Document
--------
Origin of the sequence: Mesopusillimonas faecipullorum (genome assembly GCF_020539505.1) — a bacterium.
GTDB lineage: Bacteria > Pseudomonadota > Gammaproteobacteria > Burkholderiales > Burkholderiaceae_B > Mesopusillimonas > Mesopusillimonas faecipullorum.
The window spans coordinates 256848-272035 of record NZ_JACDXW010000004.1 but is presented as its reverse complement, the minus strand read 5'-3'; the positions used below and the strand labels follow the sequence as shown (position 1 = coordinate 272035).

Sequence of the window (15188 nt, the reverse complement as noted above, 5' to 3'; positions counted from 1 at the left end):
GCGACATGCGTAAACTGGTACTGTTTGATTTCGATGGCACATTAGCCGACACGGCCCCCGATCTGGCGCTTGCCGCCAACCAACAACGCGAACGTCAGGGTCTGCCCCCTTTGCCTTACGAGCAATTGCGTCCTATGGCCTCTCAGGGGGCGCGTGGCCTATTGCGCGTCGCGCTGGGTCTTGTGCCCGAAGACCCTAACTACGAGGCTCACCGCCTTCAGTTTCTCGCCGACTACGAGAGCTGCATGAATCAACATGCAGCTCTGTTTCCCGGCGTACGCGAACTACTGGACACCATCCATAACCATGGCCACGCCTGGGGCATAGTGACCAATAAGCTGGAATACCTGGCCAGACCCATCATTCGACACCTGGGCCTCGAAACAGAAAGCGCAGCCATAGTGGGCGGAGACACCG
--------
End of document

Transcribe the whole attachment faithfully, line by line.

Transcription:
Origin of the sequence: Mesopusillimonas faecipullorum (genome assembly GCF_020539505.1) — a bacterium.
GTDB lineage: Bacteria > Pseudomonadota > Gammaproteobacteria > Burkholderiales > Burkholderiaceae_B > Mesopusillimonas > Mesopusillimonas faecipullorum.
The window spans coordinates 256848-272035 of record NZ_JACDXW010000004.1 but is presented as its reverse complement, the minus strand read 5'-3'; the positions used below and the strand labels follow the sequence as shown (position 1 = coordinate 272035).

Sequence of the window (15188 nt, the reverse complement as noted above, 5' to 3'; positions counted from 1 at the left end):
GCGACATGCGTAAACTGGTACTGTTTGATTTCGATGGCACATTAGCCGACACGGCCCCCGATCTGGCGCTTGCCGCCAACCAACAACGCGAACGTCAGGGTCTGCCCCCTTTGCCTTACGAGCAATTGCGTCCTATGGCCTCTCAGGGGGCGCGTGGCCTATTGCGCGTCGCGCTGGGTCTTGTGCCCGAAGACCCTAACTACGAGGCTCACCGCCTTCAGTTTCTCGCCGACTACGAGAGCTGCATGAATCAACATGCAGCTCTGTTTCCCGGCGTACGCGAACTACTGGACACCATCCATAACCATGGCCACGCCTGGGGCATAGTGACCAATAAGCTGGAATACCTGGCCAGACCCATCATTCGACACCTGGGCCTCGAAACAGAAAGCGCAGCCATAGTGGGCGGAGACACCG